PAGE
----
It seemed that not a day went by that we didn’t hear about a fire somewhere in WA and we saw evidence of many fires during our stay. This day we could smell the fire smoldering at Parry Beach as we passed nearby.

Just past Nornalup we entered the Southern Forests, home to some of the tallest trees in Australia – the majestic karri and tingle. These towering lush forests are truly amazing and we thoroughly enjoyed the drive. Near Shannon we picked up 10 to Northcliffe and arrived in Pemberton just over four hours after leaving Albany.

Pemberton is one of those places you could breeze right through and not give a second thought to; however, closer inspection reveals there’s quite a bit to see and do.

After substantial research on Pemberton area lodging options, I’d selected Peppermint Grove Retreat, which is where we spent the next three nights - A$185 per night.

We loved this place! Our chalet was one of four located next to a grove of peppermint trees. The chalets are located on Channybearup Road, near Silkwood Winery and about 15 km from the town of Pemberton.

Our spotless cottage had all that we needed. A comfortable KS bed, two person spa tub in the huge bathroom, large shower stall, well equipped kitchen, gas log fireplace, and air conditioning (naturally, since we didn’t need it now). Our patio faced the forest and had a gas grill, which we used every night of our stay. The chalet had beautiful polished jarrah wood floors and the entire place was bright and airy with lots of windows.

Upon our arrival Nicky told us that the wineries in the area closed around 4 or 5, and that restaurant options in town were limited.

After getting settled in our chalet, we headed to Jarrah Jack’s, which we’d discovered on a previous trip. Bill claims that Jarrah Jack’s has the best wheat beer he’s ever tasted outside of Germany -

It was too late for lunch so we settled for beer (A$9 pint), merlot (A$7) and a very good slice of cake made with those Malteasers we love so much (A$7.50).

That evening was spent soaking in the wonderful spa tub, and sitting on the patio listening to birdsong and the wind in the trees. It was incredibly calm and peaceful and much appreciated after our noisy nights in Albany.

Next – climbing those massive trees
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Old Mar 25th, 2007, 10:23 PM
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Pemberton – Day 1

We slept with all the windows open and loved the fresh cool air – absolute heaven. We heard some interesting creatures throughout the night; Bill commented that something out there sounded like a Space Invaders video game.

We headed to Gloucester National Park, purchased a holiday parks pass (A$35) and were promptly greeted by several friendly parrots in the car park – so colorful! We decided to walk the Gloucester Route which begins very near the Gloucester Tree. We’d climbed this 61 meter tree on our last visit and survived to tell the story. This time we were hoping to add the Diamond Tree (51m) and the Dave Evans Bicentennial Tree (75m) to our list of conquests.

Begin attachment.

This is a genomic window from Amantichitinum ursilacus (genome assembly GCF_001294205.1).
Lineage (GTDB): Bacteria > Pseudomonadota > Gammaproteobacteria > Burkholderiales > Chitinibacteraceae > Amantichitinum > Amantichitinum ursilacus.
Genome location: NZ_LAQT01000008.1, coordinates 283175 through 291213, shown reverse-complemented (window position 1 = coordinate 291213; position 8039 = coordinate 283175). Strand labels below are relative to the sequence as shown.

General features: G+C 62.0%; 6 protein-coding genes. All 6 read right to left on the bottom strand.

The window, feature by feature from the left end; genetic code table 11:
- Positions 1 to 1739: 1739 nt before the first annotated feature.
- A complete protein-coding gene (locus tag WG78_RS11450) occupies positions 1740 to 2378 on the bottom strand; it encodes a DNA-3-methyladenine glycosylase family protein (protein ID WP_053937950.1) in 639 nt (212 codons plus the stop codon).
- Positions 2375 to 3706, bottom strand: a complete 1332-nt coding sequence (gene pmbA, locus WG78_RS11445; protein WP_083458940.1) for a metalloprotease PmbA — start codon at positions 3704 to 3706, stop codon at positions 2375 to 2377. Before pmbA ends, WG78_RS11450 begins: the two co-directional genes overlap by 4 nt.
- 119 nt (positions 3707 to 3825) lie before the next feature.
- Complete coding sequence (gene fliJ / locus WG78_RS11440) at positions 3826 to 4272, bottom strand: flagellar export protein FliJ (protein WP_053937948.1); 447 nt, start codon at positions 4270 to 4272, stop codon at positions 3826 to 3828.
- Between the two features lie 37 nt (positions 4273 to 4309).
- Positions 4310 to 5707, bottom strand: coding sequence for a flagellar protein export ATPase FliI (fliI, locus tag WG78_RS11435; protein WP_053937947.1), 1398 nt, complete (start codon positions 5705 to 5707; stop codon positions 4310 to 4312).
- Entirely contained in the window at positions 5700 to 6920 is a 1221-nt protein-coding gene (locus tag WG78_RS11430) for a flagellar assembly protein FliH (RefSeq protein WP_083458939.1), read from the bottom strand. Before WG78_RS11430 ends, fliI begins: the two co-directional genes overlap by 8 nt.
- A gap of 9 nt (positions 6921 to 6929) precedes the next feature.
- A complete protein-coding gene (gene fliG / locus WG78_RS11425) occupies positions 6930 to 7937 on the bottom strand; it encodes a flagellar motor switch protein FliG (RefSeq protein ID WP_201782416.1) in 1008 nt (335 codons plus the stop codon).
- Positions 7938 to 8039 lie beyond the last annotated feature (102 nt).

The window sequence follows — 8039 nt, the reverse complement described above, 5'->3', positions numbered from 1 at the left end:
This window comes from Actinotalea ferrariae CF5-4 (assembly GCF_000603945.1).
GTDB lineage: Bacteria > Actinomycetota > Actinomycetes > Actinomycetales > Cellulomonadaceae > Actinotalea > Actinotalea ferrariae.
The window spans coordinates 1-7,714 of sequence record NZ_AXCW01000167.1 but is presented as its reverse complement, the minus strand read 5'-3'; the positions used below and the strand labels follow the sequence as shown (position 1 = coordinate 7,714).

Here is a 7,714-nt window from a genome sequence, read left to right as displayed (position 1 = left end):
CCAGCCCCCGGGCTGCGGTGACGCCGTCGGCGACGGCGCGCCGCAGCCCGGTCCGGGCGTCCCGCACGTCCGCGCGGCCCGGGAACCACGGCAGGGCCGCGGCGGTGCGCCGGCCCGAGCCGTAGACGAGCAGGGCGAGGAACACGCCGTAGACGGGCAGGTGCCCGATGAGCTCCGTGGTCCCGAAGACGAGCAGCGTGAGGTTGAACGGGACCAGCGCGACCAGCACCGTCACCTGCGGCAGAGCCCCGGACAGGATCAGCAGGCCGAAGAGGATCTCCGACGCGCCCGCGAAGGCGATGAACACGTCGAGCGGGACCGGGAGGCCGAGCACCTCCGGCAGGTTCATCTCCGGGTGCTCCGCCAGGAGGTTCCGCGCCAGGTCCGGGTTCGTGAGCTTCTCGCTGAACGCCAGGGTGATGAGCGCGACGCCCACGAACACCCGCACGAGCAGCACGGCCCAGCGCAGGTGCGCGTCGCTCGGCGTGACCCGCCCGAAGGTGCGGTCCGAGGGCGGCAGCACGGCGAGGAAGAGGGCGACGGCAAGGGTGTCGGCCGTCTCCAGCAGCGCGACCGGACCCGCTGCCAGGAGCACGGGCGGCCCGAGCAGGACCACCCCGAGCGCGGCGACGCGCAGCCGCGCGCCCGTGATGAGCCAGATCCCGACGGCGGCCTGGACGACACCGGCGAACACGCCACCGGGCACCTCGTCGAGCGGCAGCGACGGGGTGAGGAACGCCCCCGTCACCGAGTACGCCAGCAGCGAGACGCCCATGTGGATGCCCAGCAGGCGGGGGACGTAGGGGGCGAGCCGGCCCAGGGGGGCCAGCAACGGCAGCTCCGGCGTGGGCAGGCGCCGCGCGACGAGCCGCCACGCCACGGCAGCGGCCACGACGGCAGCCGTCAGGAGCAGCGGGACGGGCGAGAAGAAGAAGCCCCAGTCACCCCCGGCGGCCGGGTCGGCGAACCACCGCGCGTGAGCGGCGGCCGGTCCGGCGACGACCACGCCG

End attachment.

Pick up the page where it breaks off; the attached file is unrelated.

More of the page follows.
It took us just over 2 hours to walk the 10 km Gloucester Route, which was more challenging than our previous walks, with a few steep bits here and there. It was a nice walk through forest but we got swarmed with flies every time we stopped. They seemed particularly attracted to my blue pants and jacket.

After our walk we drove to the Gloucester Ridge Winery, which is very near the entrance to the park. We tasted their wines (but of course!) and decided an alfresco lunch was in order. The subject of marron – freshwater crayfish – came up during our tasting and before we knew it, we were talking to the chef, who suggested we add a marron to our lunch platter. I don’t care for seafood, but Bill was game, so we dined on a platter of sun dried tomato dip, caramelized onion dip, salad, bread, feta, olives, sun dried tomatoes, fruit chutney, avocado, trout dip, crackers and the marron, which looked like a small lobster. Bill said it was wonderful, even better than lobster!

After lunch we drove to the Dave Evans Bicentennial Tree, one of the area’s three climbing trees and the tallest treetop lookout in the world. Okay, I’m not afraid of heights, but this bugger freaked me out. I made it just over halfway up, then chickened out and turned back. Bill made it to the top no problem. I vowed to return the next day when I was rested and give it another go.

We then called in at Knight’s Distillery for an interesting chat with an ornery Australian fellow who told us we were too soft-spoken to be Americans and made a mean orange liqueur chocolate.

Next: Mel gets her mojo back
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Old Mar 27th, 2007, 08:49 PM
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Pemberton – Day 2

The following morning it became glaringly obvious that we’re not spring chickens and a second run at the Dave Evans tree didn’t seem like such a good idea after all.

But I just had to give it another try – I just HAD to.

So, a short time later I found myself at the base of that imposing 75 meter tree, staring up at those widely spaced steel pegs, which I could easily envision myself slipping through. As I reached the first platform, I was greeted with a sign stating “that was the easy bit” and advising anyone with doubts to turn back. Legs shaking, I continued to climb, determined to conquer the second section which had so unnerved me the previous day. As I pulled myself onto the second platform, I breathed a sigh of relief, knowing that the worst was over. The next sections consisted of conventional wood ladders, which were a piece of cake after the pegs. Before I knew it, I was standing on a small platform which extended above the tree and afforded incredible views over the Warren National Park and distant sand dunes.